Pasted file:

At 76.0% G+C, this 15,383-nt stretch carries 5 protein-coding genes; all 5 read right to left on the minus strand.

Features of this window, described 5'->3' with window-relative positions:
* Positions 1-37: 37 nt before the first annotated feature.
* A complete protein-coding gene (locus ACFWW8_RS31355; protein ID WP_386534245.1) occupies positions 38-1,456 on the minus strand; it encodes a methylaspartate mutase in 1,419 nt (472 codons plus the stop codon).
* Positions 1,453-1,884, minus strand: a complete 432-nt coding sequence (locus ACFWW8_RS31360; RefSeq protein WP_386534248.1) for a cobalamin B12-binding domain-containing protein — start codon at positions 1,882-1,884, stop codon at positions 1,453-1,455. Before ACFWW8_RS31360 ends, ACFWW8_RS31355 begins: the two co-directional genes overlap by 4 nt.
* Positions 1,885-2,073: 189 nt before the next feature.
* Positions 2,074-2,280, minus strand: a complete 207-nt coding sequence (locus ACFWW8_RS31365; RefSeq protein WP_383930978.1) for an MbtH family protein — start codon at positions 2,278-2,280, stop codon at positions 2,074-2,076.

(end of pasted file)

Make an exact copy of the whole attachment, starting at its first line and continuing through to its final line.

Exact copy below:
At 76.0% G+C, this 15,383-nt stretch carries 5 protein-coding genes; all 5 read right to left on the minus strand.

Features of this window, described 5'->3' with window-relative positions:
* Positions 1-37: 37 nt before the first annotated feature.
* A complete protein-coding gene (locus ACFWW8_RS31355; protein ID WP_386534245.1) occupies positions 38-1,456 on the minus strand; it encodes a methylaspartate mutase in 1,419 nt (472 codons plus the stop codon).
* Positions 1,453-1,884, minus strand: a complete 432-nt coding sequence (locus ACFWW8_RS31360; RefSeq protein WP_386534248.1) for a cobalamin B12-binding domain-containing protein — start codon at positions 1,882-1,884, stop codon at positions 1,453-1,455. Before ACFWW8_RS31360 ends, ACFWW8_RS31355 begins: the two co-directional genes overlap by 4 nt.
* Positions 1,885-2,073: 189 nt before the next feature.
* Positions 2,074-2,280, minus strand: a complete 207-nt coding sequence (locus ACFWW8_RS31365; RefSeq protein WP_383930978.1) for an MbtH family protein — start codon at positions 2,278-2,280, stop codon at positions 2,074-2,076.